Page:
• Maj. Gen. John P. Johnson, USA, deputy commanding general, U.S. Army Pacific, describes how the Army is working toward the broader picture of improved international partnerships at TechNet Asia-Pacific 2018 in Honolulu. Credit: Bob Goodwin Photography
     Maj. Gen. John P. Johnson, USA, deputy commanding general, U.S. Army Pacific, describes how the Army is working toward the broader picture of improved international partnerships at TechNet Asia-Pacific 2018 in Honolulu. Credit: Bob Goodwin Photography

Partnership Building Accelerates in the Indo-Pacific Region

November 15, 2018
By Robert K. Ackerman
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The U.S. Army Pacific works to spin gold from straw partners.


Dynamic changes are driving nations together to face burgeoning challenges throughout the Indo-Pacific region, and the U.S. Army is doing its part to build an infrastructure of supporting nations across the vast region. How the service is doing this within the context of the Indo-Pacific Command’s focus was the topic of the keynote breakfast on the second day of AFCEA’s TechNet Asia-Pacific 2018, held November 14-16 in Honolulu.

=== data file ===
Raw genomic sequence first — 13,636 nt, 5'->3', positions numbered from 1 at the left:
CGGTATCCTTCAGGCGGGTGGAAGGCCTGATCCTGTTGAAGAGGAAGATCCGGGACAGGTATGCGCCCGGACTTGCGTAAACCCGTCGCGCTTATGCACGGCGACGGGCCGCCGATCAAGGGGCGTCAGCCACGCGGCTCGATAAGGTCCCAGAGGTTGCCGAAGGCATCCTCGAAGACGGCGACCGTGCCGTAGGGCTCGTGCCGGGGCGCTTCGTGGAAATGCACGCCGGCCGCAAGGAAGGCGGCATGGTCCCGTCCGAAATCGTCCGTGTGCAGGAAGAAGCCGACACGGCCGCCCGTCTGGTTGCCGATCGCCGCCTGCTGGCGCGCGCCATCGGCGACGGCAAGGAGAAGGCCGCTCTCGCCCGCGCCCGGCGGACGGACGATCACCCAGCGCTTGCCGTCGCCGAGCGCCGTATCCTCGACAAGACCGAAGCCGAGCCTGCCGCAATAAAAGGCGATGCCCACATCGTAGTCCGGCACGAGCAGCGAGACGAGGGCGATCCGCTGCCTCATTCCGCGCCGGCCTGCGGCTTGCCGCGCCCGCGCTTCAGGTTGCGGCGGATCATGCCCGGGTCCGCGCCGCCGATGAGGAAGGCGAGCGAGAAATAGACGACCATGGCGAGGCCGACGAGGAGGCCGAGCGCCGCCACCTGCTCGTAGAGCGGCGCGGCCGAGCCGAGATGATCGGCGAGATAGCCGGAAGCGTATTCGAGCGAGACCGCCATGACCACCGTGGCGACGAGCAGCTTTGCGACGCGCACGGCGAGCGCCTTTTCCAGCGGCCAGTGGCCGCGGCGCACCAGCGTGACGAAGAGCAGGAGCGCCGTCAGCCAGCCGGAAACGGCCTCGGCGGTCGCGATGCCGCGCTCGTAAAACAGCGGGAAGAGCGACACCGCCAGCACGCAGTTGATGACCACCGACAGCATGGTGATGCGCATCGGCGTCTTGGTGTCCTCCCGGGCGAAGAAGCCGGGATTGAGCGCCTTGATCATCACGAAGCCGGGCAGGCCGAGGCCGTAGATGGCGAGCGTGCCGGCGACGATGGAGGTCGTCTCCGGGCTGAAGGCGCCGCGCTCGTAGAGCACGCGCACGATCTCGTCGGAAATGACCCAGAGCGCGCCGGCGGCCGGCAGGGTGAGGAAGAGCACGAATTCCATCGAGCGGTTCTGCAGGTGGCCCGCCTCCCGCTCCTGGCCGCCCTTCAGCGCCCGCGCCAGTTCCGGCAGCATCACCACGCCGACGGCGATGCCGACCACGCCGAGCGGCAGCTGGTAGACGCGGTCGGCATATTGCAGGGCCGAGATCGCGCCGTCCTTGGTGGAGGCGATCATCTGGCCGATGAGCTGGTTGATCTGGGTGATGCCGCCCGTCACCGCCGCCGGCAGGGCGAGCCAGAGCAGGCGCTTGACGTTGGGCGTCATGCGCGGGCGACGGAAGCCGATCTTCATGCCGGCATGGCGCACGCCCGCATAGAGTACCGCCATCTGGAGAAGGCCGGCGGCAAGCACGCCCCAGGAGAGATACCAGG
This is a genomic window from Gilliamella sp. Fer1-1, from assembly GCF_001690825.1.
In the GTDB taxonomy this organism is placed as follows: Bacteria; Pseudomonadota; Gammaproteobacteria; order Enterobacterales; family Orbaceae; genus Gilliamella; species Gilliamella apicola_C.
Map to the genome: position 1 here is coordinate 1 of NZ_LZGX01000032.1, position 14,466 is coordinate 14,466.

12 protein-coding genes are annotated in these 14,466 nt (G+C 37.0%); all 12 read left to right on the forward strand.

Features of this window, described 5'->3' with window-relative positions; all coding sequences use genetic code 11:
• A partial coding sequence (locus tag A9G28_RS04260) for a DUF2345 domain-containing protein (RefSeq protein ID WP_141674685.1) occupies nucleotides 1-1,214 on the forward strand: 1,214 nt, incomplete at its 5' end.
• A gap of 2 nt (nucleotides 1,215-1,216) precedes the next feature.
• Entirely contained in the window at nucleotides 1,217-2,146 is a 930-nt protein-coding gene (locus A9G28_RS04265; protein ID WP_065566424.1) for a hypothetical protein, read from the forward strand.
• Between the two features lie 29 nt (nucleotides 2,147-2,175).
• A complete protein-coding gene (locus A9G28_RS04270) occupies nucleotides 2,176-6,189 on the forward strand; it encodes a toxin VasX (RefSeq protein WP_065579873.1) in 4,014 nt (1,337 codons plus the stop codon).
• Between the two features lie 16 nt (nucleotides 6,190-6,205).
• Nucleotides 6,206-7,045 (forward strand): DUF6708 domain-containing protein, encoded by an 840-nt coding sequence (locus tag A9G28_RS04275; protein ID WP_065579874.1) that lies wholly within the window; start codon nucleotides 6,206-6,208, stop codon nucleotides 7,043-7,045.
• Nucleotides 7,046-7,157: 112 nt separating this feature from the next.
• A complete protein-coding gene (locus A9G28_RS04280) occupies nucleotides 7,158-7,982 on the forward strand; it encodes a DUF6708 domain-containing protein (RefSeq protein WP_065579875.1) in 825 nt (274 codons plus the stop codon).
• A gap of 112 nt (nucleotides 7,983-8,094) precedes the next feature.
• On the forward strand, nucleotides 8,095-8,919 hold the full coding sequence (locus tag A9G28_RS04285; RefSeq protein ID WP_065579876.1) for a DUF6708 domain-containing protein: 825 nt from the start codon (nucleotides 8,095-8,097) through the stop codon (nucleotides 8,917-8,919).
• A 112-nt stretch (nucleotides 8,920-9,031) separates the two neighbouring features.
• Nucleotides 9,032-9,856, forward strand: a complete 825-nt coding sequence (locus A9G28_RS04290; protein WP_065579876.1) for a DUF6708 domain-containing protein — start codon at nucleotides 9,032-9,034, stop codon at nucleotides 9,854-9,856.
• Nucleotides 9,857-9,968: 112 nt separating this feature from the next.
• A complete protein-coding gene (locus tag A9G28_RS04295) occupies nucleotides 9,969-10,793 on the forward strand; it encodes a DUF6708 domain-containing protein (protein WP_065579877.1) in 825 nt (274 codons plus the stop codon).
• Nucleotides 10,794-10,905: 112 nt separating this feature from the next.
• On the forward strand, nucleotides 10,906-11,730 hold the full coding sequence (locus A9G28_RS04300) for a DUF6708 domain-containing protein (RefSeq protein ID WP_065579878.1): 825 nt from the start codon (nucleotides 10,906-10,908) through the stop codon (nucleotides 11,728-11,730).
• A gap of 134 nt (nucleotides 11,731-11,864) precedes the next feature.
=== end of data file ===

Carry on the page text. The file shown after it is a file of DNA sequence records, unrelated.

Maj. Gen. John P. Johnson, USA, deputy commanding general, U.S. Army Pacific, explained that the military plays a vital role in the U.S. “whole of government approach to a free and open Pacific,” and many factors are contributing to help the United States increase its portfolio of partners.

“The coercive and controlling actions of China actually are providing a great opportunity for the United States and its allies,” the general pointed out. China is expanding its physical and economic presence aggressively, which is driving other nations into the United States’ arms.

He cited Vietnam as an example of a newly found partner. Years ago, when the two countries’ militaries first met, both were properly cautious. When a Vietnamese delegation visited U.S. Army Pacific headquarters, it saw a flag festooned with Vietnam campaign ribbons. Rather than apologize for that, the general pointed out the World War II campaign ribbons and noted that, “Historically, many of our worst enemies have become our best friends.” He added that in five short years, Vietnam went from “a nation relationship to a partnership.”

Exercises with others are building partnerships, which also enhances interoperability. “We are seeing great progress in our ability to communicate with one another,” the general allowed. “Interoperability is the new coin of the realm.”

When asked about the postponement of U.S.-Korea exercises, Gen. Johnson offered a varied view. “The pause in Korean exercises … it is not without risk, but we’re not standing on our hands in the meantime,” he declared.

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